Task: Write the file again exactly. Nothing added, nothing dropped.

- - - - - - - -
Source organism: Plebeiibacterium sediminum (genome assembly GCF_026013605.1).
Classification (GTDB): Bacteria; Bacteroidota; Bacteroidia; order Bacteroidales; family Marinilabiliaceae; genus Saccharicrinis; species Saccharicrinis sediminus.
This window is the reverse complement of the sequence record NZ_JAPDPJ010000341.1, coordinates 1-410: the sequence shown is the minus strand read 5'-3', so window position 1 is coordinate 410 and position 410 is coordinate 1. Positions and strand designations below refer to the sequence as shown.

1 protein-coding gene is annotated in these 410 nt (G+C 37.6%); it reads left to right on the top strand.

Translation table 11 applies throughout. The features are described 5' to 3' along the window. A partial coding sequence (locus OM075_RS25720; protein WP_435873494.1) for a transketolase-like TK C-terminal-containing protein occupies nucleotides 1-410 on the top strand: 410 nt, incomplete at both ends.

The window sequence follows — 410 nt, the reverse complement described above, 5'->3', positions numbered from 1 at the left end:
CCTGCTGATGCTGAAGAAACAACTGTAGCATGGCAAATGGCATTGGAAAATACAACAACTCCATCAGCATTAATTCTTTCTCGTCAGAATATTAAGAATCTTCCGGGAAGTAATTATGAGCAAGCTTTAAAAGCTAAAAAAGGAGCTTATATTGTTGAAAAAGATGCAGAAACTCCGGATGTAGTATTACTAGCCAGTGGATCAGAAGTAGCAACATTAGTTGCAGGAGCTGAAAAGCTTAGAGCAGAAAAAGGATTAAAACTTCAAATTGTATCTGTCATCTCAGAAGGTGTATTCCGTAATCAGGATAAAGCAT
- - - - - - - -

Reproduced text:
Source organism: Plebeiibacterium sediminum (genome assembly GCF_026013605.1).
Classification (GTDB): Bacteria; Bacteroidota; Bacteroidia; order Bacteroidales; family Marinilabiliaceae; genus Saccharicrinis; species Saccharicrinis sediminus.
This window is the reverse complement of the sequence record NZ_JAPDPJ010000341.1, coordinates 1-410: the sequence shown is the minus strand read 5'-3', so window position 1 is coordinate 410 and position 410 is coordinate 1. Positions and strand designations below refer to the sequence as shown.

1 protein-coding gene is annotated in these 410 nt (G+C 37.6%); it reads left to right on the top strand.

Translation table 11 applies throughout. The features are described 5' to 3' along the window. A partial coding sequence (locus OM075_RS25720; protein WP_435873494.1) for a transketolase-like TK C-terminal-containing protein occupies nucleotides 1-410 on the top strand: 410 nt, incomplete at both ends.

The window sequence follows — 410 nt, the reverse complement described above, 5'->3', positions numbered from 1 at the left end:
CCTGCTGATGCTGAAGAAACAACTGTAGCATGGCAAATGGCATTGGAAAATACAACAACTCCATCAGCATTAATTCTTTCTCGTCAGAATATTAAGAATCTTCCGGGAAGTAATTATGAGCAAGCTTTAAAAGCTAAAAAAGGAGCTTATATTGTTGAAAAAGATGCAGAAACTCCGGATGTAGTATTACTAGCCAGTGGATCAGAAGTAGCAACATTAGTTGCAGGAGCTGAAAAGCTTAGAGCAGAAAAAGGATTAAAACTTCAAATTGTATCTGTCATCTCAGAAGGTGTATTCCGTAATCAGGATAAAGCAT